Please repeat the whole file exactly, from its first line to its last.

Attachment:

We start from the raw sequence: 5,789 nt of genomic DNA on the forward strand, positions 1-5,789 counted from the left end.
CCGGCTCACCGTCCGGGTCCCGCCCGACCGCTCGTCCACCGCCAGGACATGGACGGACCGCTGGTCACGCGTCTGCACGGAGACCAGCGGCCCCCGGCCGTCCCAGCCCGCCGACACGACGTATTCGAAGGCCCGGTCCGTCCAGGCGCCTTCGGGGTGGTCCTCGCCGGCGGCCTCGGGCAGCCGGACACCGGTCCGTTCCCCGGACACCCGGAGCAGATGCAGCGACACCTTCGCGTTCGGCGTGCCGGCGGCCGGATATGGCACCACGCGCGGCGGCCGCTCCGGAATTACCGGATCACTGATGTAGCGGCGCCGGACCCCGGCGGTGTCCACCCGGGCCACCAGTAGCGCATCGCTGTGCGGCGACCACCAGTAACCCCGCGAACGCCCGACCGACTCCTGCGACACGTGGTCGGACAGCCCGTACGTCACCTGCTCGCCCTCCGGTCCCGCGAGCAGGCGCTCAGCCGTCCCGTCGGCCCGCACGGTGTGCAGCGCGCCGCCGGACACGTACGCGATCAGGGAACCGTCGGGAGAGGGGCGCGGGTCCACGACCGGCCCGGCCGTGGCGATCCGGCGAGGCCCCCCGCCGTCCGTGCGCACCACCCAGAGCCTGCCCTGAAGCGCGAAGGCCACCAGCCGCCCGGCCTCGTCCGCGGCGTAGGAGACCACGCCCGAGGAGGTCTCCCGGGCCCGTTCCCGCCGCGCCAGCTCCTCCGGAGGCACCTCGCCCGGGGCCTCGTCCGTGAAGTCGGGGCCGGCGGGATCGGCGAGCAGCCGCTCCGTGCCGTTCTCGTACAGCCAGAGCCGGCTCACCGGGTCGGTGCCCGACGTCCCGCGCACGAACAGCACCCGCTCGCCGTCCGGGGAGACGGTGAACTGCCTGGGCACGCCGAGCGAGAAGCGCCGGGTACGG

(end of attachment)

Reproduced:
We start from the raw sequence: 5,789 nt of genomic DNA on the forward strand, positions 1-5,789 counted from the left end.
CCGGCTCACCGTCCGGGTCCCGCCCGACCGCTCGTCCACCGCCAGGACATGGACGGACCGCTGGTCACGCGTCTGCACGGAGACCAGCGGCCCCCGGCCGTCCCAGCCCGCCGACACGACGTATTCGAAGGCCCGGTCCGTCCAGGCGCCTTCGGGGTGGTCCTCGCCGGCGGCCTCGGGCAGCCGGACACCGGTCCGTTCCCCGGACACCCGGAGCAGATGCAGCGACACCTTCGCGTTCGGCGTGCCGGCGGCCGGATATGGCACCACGCGCGGCGGCCGCTCCGGAATTACCGGATCACTGATGTAGCGGCGCCGGACCCCGGCGGTGTCCACCCGGGCCACCAGTAGCGCATCGCTGTGCGGCGACCACCAGTAACCCCGCGAACGCCCGACCGACTCCTGCGACACGTGGTCGGACAGCCCGTACGTCACCTGCTCGCCCTCCGGTCCCGCGAGCAGGCGCTCAGCCGTCCCGTCGGCCCGCACGGTGTGCAGCGCGCCGCCGGACACGTACGCGATCAGGGAACCGTCGGGAGAGGGGCGCGGGTCCACGACCGGCCCGGCCGTGGCGATCCGGCGAGGCCCCCCGCCGTCCGTGCGCACCACCCAGAGCCTGCCCTGAAGCGCGAAGGCCACCAGCCGCCCGGCCTCGTCCGCGGCGTAGGAGACCACGCCCGAGGAGGTCTCCCGGGCCCGTTCCCGCCGCGCCAGCTCCTCCGGAGGCACCTCGCCCGGGGCCTCGTCCGTGAAGTCGGGGCCGGCGGGATCGGCGAGCAGCCGCTCCGTGCCGTTCTCGTACAGCCAGAGCCGGCTCACCGGGTCGGTGCCCGACGTCCCGCGCACGAACAGCACCCGCTCGCCGTCCGGGGAGACGGTGAACTGCCTGGGCACGCCGAGCGAGAAGCGCCGGGTACGG